The term word music includes all of the following devices except -a) rhythm and meter b) rhyme and repetition c) simile and metaphor d) alliteration and assonance
The term word music refers to words, either by themselves or read together that make sounds similar to those heard in music.
a) Rhythm and meter have the same meaning in words as they do in music: the variations of stressed and unstressed beats. here's an example of word rhythm/meter from Poe's "The Raven" showing stressed and unstressed syllables:
ONCE u PON a MID night DREAR y, WHILE i POND ered WEAK and WEARy
b) Rhyme is the repetition of certain sounds of the words, again from the same line of "The Raven," the rhymes are shown bold:
Once upon a midnight dreary, while I pondered, weak and weary
Repetition is repeating of word phrases or single words:
As of some one gently rapping, rapping at my chamber door...
d) Alliteration is the repition of consonant sounds:
Once upon a midnight dreary, while I pondered, weak and weary,
Assonance is repition of vowel sounds:
But the silence was unbrOken, and stillness gave nO tOken,
and the Only word there spoken was the whispered word,
And so the devices that are not word music are: c) simile and metaphor. Neither of these devices relies on sound. They rely on comparisons of meaning. "His hair was like steel wool" is a simile. "The old ship was a was a bucket of rust" is a metaphor. No music is needed for them.
The correct answer here is C.
When they use "word music" poets try to make their poems sound musical. They try to use their words to imitate the actual sounds that are involved in "real" music.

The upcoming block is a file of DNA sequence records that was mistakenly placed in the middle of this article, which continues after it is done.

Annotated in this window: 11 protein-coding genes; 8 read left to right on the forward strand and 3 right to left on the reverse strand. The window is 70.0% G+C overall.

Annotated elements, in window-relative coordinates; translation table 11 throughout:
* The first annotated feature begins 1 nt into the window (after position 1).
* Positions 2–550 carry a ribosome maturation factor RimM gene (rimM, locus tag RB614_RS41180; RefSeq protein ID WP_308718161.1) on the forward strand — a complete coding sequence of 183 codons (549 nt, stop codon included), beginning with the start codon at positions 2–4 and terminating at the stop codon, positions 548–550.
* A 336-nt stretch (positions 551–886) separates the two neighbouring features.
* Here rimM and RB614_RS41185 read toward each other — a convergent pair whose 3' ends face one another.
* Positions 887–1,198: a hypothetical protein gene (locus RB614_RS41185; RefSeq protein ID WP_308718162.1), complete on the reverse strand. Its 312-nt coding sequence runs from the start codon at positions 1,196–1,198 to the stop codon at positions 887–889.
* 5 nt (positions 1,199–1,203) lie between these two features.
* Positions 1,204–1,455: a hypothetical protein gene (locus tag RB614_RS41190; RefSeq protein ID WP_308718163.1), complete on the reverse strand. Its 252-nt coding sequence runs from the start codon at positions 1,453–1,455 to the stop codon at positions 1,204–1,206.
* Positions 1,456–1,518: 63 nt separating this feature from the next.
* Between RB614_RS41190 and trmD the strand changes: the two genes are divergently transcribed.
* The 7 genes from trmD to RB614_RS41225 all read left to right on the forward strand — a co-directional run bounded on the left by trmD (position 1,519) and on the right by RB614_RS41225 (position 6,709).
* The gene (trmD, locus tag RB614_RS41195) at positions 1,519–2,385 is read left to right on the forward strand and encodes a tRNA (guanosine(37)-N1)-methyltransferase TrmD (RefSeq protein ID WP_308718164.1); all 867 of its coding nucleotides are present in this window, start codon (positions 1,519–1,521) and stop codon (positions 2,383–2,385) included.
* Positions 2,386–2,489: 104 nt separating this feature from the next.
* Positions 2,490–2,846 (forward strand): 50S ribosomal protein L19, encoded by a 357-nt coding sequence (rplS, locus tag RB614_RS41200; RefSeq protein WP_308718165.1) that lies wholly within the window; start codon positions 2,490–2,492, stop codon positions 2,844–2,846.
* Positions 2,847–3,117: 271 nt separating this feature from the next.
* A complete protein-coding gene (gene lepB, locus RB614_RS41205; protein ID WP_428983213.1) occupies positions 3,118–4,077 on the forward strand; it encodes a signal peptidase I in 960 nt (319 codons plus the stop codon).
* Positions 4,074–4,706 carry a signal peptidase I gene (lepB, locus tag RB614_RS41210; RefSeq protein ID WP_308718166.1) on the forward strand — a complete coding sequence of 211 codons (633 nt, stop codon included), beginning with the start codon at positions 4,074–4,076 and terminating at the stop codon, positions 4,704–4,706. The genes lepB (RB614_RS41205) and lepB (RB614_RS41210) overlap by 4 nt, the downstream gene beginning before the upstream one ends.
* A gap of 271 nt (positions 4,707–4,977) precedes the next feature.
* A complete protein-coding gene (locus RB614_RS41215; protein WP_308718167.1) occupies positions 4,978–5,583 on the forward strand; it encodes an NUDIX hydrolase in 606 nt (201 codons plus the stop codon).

If you look at the four options you gave, all but C would be useful in trying to accomplish this purpose.
Rhythm and meter are clearly connected to music since rhythm is such a big part of music and meter contributes to the rhythm of a poem.
Rhyme and repetition are conncted as well since lyrics often rhyme and rhyme and repetition can evoke the feel of a song's chorus.
Alliteration and assonance also create rhythm and rhymes.
On the other hand, similes and metaphors do not necessarily do anything for the sound of a poem. They do create images in the mind, but not through their sounds -- more through the words that are used.
In terms of the ideas presented, I would say that all of them have a place and meaning in the conception of music. I think that alliteration and assonance might not have as much sway in the construction of music. Indeed, the previous post's argument that similes and metaphors do not enhance the sound of the music is compelling. I guess I would argue that the rhyme and meter of a song could subsume if there is alliteration or assonance. At the same time, similes and metaphors not only enhance the meaning of the song, but would be able to have more of an impact on the creation and effectiveness of a song than the arrangements of consonants or vowels. I am not sure if there is a certain or exactly correct answer to this as much as there is an exploration of accurate answers that might be able to bring one closer to understand how music is created.